LAKEWOOD, N.J. — The vegetable garden is ready to plant, the washer and dryer will be hooked up soon, and Nina the Polish lady figured out how to make cheese from the milk of the new goat, named Molly.
But while residents of what has come to be known as “KP Tent City” search for 20 more chickens “so we have enough eggs to be self-sustaining,” local officials explore ways to “gently” roust what Mayor Robert Singer calls “a nightmare waiting to happen.”
Throughout the country, tent cities have risen in response to troubled economic times and, just as quickly, have been shut down for health and zoning violations. Even the tent camp in Sacramento, Calif., made a national symbol of the recession by Oprah, pulled up stakes in April.
Here in Lakewood, however, the tent city is now in its second year and becoming more entrenched every day.
The squatters — most chronically homeless — sank a well, rigged up a propane-heated shower and built a food shed.
There is a bathroom tent with a chemical toilet on a wooden platform. There are movies they can watch on a donated television powered by a donated generator.
About 25 tents, a half-dozen teepees and a pop-up camper sit on a few acres of pine forest on the edge of town.
“People are worrying about $400,000 homes and $80,000 cars and they’re just a couple of paychecks away from us,” said “Bootleg Jimmy” Dorsey, 65, whose nickname relates to his drinking habits. “I feel sorry for them. At least we’re used to being poor.”
Like Bootleg Jimmy, many of the 20 to 30 residents at KP had been on the road most of their adult lives.
“Our goal is to be self-sufficient, responsible and a community,” said Steven Brigham, 48, a nondenominational minister who is the driving force behind KP Tent City. “We are also a reminder. We wouldn’t be here if there were better alternatives for the homeless.”
“Minister Steve,” as everyone calls him, sees himself as a “catalyst for change.” The mayor, meanwhile, calls him an enabler.
“People feel good when they donate stuff to the tent city, but sitting out in our woods is not going to make the lives of these people any better,” said Singer, who has been in Lakewood government for 28 years.
“There is housing, but they need to obey rules, and they don’t want to obey rules.”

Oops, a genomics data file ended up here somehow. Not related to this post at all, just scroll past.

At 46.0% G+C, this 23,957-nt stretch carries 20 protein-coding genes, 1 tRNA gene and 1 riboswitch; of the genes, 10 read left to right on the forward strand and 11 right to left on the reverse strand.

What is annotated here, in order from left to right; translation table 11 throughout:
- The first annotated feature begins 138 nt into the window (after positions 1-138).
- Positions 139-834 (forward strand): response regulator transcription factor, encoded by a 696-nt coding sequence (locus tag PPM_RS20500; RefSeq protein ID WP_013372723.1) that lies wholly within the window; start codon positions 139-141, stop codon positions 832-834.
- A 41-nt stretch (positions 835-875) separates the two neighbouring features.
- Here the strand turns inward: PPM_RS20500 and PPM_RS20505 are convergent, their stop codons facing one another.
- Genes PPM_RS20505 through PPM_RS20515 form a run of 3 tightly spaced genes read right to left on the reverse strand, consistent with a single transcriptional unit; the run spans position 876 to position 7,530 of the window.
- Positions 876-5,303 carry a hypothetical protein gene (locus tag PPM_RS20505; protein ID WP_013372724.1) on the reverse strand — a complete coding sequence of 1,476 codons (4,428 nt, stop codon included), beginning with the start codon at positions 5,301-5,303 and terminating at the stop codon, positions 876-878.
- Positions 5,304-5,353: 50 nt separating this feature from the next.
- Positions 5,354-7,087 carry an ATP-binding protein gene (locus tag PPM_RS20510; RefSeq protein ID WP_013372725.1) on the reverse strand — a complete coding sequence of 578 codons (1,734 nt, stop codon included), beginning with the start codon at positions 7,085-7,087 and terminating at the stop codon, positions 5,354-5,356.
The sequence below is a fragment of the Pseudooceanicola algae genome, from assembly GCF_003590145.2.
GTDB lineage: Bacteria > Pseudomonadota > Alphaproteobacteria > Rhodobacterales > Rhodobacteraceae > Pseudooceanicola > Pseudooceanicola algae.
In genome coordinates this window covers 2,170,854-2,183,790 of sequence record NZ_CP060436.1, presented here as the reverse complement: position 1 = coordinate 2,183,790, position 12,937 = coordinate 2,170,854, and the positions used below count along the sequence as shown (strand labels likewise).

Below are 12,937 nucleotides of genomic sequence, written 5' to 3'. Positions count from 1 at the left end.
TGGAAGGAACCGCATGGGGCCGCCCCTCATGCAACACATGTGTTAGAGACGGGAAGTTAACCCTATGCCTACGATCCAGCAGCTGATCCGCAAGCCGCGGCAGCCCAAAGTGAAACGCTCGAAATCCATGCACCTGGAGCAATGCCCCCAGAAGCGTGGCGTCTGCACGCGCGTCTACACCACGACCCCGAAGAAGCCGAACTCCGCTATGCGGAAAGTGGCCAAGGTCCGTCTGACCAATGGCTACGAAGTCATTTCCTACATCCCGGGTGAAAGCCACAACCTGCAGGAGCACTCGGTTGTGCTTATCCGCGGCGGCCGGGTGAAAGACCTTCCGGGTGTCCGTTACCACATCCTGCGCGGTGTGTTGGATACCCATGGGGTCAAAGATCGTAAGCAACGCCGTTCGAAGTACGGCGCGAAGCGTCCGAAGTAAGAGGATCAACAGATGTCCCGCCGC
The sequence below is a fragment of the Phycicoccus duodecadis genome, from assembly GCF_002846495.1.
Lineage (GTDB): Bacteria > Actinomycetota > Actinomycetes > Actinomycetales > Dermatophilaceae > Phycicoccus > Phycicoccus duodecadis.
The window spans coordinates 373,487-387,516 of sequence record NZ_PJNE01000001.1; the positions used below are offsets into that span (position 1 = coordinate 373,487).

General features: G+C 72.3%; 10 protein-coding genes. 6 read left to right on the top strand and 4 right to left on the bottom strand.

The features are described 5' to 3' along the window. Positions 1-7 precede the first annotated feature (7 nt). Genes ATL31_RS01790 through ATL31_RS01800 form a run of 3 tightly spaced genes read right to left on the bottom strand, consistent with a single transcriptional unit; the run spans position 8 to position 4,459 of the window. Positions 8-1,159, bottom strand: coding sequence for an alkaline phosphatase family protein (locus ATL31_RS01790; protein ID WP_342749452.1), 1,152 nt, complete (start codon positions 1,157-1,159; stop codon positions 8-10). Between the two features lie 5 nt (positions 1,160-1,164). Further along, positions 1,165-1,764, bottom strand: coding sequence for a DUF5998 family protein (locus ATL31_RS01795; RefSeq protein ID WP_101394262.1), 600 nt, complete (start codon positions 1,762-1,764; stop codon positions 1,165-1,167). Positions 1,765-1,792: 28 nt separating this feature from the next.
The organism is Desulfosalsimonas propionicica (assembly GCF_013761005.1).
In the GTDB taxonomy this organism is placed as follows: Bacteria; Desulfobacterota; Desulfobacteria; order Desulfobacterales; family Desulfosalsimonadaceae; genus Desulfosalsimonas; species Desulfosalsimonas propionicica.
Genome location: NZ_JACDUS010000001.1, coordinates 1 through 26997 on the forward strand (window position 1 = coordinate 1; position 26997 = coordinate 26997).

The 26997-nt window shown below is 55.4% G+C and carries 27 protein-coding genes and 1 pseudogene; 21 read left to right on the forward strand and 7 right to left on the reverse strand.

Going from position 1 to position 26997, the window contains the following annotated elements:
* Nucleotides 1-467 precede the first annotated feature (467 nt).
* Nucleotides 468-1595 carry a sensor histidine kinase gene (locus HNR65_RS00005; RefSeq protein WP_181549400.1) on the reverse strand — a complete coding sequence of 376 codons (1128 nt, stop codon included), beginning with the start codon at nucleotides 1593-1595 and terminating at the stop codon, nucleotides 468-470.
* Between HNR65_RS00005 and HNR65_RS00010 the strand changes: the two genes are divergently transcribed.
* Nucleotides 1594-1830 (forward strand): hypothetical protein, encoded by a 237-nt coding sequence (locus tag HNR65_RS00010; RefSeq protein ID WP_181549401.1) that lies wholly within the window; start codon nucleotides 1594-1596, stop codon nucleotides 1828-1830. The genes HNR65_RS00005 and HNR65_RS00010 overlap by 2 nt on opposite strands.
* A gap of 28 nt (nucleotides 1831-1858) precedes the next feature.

Bad things have happened — fights, homeless bashing, exploding stoves — at other encampments in and around Lakewood in recent years. Local workers estimate 15 homeless people have died in Lakewood in the past eight years. None were at KP.
The squatters clean up after themselves. It’s one of Minister Steve’s rules. Some tent interiors are neat, others almost pathologically messy. Health authorities worry about disease and the lack of refrigeration.
A former heavy-equipment operator, Brigham was ordained a decade ago and works with the Lakewood Outreach Ministry Church. Brigham drew on his boyhood camping in Michigan, and last fall, moved into one of the teepees.
The tent city operates on donated food, clothes, tents, furniture, equipment and about $20,000 a year in donated cash, he said.
Brigham holds Sunday services on the grounds but does not require attendance.
No one questions Brigham’s sincerity, only his refusal to work within the system. He has only a few rules: People must get along, do their share, respect the camp.
What he does not do — and takes heavy criticism for — is insist on sobriety.
“One of the reasons these people were living out of junk cars to begin with is that they don’t want to be clean and sober,” Brigham said. “Our rules are: No drugs in camp, and don’t drink to the point of being a nuisance. Beyond that, I’m not telling them what to do.”
Many of the squatters receive public assistance: Social Security, disability or welfare. They are expected to contribute toward food — canned goods supplemented by meat — and help with the daily chores “the best they can,” Brigham said.
(EDITOR’S NOTE — Peet writes for The Star Ledger in Newark, N.J.)